Andrew W. said...

Have at it, A.C. Given this is a blog post and not a journal article, I'm not the least bit averse to revising my ideas in light of argument, or defnding them in light of someone's own arguments.

If it got you feeling snarky though, I don't think that's a bad thing, although you weren't in the least a target in this post.

Now that being said, I'm interested to hear what you think is so ill-informed about my post.

A.C. Douglas said...

I was at some pains to make it clear that it was NOT my intent to be snarky here. Your post in no way pushed my snark button, and it never occurred to me that I or my blog was the post's "target" even marginally. I simply wished to lodge my objection to most of what you wrote if only to balance the kudos your post received from other commenters.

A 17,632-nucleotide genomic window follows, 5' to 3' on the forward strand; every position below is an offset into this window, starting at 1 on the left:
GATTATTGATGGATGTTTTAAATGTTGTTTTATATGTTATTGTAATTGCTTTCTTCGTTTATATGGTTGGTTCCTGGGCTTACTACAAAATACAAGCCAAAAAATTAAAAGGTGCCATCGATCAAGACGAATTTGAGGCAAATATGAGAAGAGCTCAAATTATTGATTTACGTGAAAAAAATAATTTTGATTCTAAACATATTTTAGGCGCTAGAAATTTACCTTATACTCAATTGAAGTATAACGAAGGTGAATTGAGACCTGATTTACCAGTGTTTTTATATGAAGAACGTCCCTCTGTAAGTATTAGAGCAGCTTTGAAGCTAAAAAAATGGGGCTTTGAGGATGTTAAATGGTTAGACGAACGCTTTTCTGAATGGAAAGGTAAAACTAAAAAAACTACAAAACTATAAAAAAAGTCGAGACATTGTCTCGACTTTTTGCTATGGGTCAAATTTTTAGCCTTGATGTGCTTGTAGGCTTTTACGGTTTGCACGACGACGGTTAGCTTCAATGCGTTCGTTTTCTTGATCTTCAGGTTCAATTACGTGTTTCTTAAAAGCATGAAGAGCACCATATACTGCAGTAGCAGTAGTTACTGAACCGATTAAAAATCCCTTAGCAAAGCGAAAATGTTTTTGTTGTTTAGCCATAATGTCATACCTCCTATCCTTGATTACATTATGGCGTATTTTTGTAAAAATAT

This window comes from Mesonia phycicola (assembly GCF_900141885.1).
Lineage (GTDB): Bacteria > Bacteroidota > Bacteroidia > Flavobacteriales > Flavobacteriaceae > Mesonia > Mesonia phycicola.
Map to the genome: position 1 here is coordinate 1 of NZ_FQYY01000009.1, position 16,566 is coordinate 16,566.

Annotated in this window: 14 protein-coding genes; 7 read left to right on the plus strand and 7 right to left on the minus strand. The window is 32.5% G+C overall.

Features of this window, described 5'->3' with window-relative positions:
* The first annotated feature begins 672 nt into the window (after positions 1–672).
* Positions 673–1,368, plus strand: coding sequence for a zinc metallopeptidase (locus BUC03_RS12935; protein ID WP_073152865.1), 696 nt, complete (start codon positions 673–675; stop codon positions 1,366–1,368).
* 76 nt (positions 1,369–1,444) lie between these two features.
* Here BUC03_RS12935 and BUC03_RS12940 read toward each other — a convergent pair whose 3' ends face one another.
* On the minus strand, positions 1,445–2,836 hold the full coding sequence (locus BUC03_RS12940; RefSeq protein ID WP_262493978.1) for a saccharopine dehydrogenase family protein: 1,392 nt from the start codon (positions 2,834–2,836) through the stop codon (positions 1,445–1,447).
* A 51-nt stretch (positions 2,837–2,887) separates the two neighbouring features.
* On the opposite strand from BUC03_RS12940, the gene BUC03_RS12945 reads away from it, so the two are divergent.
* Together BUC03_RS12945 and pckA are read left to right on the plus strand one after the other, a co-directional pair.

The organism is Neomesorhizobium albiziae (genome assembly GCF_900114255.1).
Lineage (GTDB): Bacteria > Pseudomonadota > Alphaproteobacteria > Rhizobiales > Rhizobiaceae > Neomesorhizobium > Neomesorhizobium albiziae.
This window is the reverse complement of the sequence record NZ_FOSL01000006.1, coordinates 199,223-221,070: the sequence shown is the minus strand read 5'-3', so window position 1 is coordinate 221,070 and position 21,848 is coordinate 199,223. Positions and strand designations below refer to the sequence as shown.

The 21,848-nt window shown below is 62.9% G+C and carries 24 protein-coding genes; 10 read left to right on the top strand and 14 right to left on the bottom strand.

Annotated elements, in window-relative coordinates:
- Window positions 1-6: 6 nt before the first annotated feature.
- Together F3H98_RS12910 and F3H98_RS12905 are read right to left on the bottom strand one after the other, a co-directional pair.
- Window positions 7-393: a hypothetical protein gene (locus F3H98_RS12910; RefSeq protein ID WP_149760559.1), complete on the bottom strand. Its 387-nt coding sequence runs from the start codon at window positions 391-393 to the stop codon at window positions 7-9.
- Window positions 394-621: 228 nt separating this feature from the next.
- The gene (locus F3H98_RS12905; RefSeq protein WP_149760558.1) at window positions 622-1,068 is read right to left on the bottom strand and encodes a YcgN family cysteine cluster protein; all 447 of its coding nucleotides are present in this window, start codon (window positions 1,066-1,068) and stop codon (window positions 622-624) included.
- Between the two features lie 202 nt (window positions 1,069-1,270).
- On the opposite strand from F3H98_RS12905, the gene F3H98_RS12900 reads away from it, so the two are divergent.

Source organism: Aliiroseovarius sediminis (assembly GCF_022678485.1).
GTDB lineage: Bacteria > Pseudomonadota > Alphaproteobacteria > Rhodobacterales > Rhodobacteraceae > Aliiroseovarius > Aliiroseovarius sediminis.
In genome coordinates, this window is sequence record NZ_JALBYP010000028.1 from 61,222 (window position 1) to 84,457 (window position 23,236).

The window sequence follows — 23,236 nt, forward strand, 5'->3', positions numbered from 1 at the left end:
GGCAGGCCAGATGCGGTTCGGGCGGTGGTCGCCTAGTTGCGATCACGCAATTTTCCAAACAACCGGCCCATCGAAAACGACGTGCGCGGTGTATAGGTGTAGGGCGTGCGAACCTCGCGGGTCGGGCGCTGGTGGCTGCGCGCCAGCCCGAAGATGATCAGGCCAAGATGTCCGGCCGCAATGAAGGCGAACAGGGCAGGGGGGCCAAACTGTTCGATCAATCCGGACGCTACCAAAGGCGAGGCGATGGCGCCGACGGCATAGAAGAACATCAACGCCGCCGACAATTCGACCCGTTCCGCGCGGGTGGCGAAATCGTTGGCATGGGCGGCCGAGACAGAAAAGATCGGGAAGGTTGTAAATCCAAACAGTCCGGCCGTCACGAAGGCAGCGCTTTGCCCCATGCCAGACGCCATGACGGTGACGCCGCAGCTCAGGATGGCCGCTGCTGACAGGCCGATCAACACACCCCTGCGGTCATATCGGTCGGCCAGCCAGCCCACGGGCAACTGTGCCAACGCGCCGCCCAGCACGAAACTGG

As I said, if I get a perfectly free afternoon or evening, I'll post a response to your post on S&F and provide you the link when it goes up.


A.C. Douglas said...

Turns out, I had a perfectly free morning rather than a perfectly free afternoon or evening, and so you can read my promised response here.


Osbert Parsley said...

I had intended to refrain from comment on this until you posted a response, but since you've asked for comments:

I don't really think there is, in fact, a huge disagreement here. ACD, if I read him correctly, is concerned that your discussion of highbrow and lowbrow attitudes seems to place undue emphasis on class conflicts. He would prefer to place the issue within the context of "individual psychology and the culturally conditioned psychological dynamics of the group," and most especially the lingering influence of "postmodern dogma." But you both agree that the result is a lamentable form of groupthink, which insists on the equivalence of "high" and "low" culture, to the detriment of both.